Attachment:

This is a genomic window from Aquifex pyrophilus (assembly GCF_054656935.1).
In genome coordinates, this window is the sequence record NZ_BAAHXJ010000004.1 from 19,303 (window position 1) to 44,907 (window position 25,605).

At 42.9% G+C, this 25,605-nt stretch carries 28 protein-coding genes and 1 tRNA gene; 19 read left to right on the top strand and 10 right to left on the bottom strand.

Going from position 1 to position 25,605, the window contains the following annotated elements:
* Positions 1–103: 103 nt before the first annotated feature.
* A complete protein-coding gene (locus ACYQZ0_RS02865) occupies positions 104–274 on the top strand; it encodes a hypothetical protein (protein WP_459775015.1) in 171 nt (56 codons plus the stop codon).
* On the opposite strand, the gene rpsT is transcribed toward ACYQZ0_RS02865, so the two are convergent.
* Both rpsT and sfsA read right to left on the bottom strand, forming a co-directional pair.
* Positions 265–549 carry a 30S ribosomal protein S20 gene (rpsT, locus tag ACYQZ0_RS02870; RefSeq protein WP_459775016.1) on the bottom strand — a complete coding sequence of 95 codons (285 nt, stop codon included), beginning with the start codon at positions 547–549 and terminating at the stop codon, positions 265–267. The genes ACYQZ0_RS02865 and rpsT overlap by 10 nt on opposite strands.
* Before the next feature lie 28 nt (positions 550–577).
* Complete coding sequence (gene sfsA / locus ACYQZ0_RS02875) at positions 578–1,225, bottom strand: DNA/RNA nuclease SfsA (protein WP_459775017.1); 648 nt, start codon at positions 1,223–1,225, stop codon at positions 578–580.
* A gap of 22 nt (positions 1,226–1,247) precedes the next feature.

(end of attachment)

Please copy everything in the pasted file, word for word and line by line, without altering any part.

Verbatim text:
This is a genomic window from Aquifex pyrophilus (assembly GCF_054656935.1).
In genome coordinates, this window is the sequence record NZ_BAAHXJ010000004.1 from 19,303 (window position 1) to 44,907 (window position 25,605).

At 42.9% G+C, this 25,605-nt stretch carries 28 protein-coding genes and 1 tRNA gene; 19 read left to right on the top strand and 10 right to left on the bottom strand.

Going from position 1 to position 25,605, the window contains the following annotated elements:
* Positions 1–103: 103 nt before the first annotated feature.
* A complete protein-coding gene (locus ACYQZ0_RS02865) occupies positions 104–274 on the top strand; it encodes a hypothetical protein (protein WP_459775015.1) in 171 nt (56 codons plus the stop codon).
* On the opposite strand, the gene rpsT is transcribed toward ACYQZ0_RS02865, so the two are convergent.
* Both rpsT and sfsA read right to left on the bottom strand, forming a co-directional pair.
* Positions 265–549 carry a 30S ribosomal protein S20 gene (rpsT, locus tag ACYQZ0_RS02870; RefSeq protein WP_459775016.1) on the bottom strand — a complete coding sequence of 95 codons (285 nt, stop codon included), beginning with the start codon at positions 547–549 and terminating at the stop codon, positions 265–267. The genes ACYQZ0_RS02865 and rpsT overlap by 10 nt on opposite strands.
* Before the next feature lie 28 nt (positions 550–577).
* Complete coding sequence (gene sfsA / locus ACYQZ0_RS02875) at positions 578–1,225, bottom strand: DNA/RNA nuclease SfsA (protein WP_459775017.1); 648 nt, start codon at positions 1,223–1,225, stop codon at positions 578–580.
* A gap of 22 nt (positions 1,226–1,247) precedes the next feature.